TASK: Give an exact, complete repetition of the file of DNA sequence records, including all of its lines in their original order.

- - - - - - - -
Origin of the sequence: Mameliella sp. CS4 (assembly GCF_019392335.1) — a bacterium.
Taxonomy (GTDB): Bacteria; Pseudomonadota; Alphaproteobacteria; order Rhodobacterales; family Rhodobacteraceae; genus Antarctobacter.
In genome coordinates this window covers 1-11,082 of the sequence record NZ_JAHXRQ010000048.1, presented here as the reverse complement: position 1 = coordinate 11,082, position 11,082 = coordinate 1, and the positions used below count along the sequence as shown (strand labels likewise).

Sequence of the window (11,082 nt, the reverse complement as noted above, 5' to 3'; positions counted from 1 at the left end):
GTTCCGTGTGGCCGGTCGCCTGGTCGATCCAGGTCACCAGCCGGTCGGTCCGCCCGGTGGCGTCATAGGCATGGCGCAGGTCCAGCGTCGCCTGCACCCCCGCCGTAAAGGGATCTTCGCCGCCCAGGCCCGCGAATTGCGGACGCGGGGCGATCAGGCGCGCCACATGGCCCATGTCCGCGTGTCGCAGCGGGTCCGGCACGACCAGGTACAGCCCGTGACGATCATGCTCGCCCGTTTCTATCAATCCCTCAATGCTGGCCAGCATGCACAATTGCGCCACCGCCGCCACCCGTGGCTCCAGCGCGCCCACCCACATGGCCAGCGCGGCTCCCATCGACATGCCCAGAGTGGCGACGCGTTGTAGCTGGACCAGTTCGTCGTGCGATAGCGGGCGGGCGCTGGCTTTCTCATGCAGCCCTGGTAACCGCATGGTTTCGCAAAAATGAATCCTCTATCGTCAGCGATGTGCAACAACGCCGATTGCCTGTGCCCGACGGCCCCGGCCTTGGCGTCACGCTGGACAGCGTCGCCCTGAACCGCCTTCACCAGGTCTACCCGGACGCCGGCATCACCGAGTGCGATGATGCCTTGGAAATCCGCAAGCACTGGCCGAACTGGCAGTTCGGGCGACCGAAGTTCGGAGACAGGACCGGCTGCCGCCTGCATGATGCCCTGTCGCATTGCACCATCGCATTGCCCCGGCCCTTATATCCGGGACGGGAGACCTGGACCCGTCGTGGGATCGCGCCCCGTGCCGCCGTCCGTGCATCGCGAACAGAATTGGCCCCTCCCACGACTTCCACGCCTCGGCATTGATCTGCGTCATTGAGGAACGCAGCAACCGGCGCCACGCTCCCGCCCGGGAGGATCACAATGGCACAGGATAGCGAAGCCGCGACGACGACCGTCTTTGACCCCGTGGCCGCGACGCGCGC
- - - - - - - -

Origin of the sequence: Mameliella sp. CS4 (assembly GCF_019392335.1) — a bacterium.
Taxonomy (GTDB): Bacteria; Pseudomonadota; Alphaproteobacteria; order Rhodobacterales; family Rhodobacteraceae; genus Antarctobacter.
In genome coordinates this window covers 1-11,082 of the sequence record NZ_JAHXRQ010000048.1, presented here as the reverse complement: position 1 = coordinate 11,082, position 11,082 = coordinate 1, and the positions used below count along the sequence as shown (strand labels likewise).

Sequence of the window (11,082 nt, the reverse complement as noted above, 5' to 3'; positions counted from 1 at the left end):
GTTCCGTGTGGCCGGTCGCCTGGTCGATCCAGGTCACCAGCCGGTCGGTCCGCCCGGTGGCGTCATAGGCATGGCGCAGGTCCAGCGTCGCCTGCACCCCCGCCGTAAAGGGATCTTCGCCGCCCAGGCCCGCGAATTGCGGACGCGGGGCGATCAGGCGCGCCACATGGCCCATGTCCGCGTGTCGCAGCGGGTCCGGCACGACCAGGTACAGCCCGTGACGATCATGCTCGCCCGTTTCTATCAATCCCTCAATGCTGGCCAGCATGCACAATTGCGCCACCGCCGCCACCCGTGGCTCCAGCGCGCCCACCCACATGGCCAGCGCGGCTCCCATCGACATGCCCAGAGTGGCGACGCGTTGTAGCTGGACCAGTTCGTCGTGCGATAGCGGGCGGGCGCTGGCTTTCTCATGCAGCCCTGGTAACCGCATGGTTTCGCAAAAATGAATCCTCTATCGTCAGCGATGTGCAACAACGCCGATTGCCTGTGCCCGACGGCCCCGGCCTTGGCGTCACGCTGGACAGCGTCGCCCTGAACCGCCTTCACCAGGTCTACCCGGACGCCGGCATCACCGAGTGCGATGATGCCTTGGAAATCCGCAAGCACTGGCCGAACTGGCAGTTCGGGCGACCGAAGTTCGGAGACAGGACCGGCTGCCGCCTGCATGATGCCCTGTCGCATTGCACCATCGCATTGCCCCGGCCCTTATATCCGGGACGGGAGACCTGGACCCGTCGTGGGATCGCGCCCCGTGCCGCCGTCCGTGCATCGCGAACAGAATTGGCCCCTCCCACGACTTCCACGCCTCGGCATTGATCTGCGTCATTGAGGAACGCAGCAACCGGCGCCACGCTCCCGCCCGGGAGGATCACAATGGCACAGGATAGCGAAGCCGCGACGACGACCGTCTTTGACCCCGTGGCCGCGACGCGCGC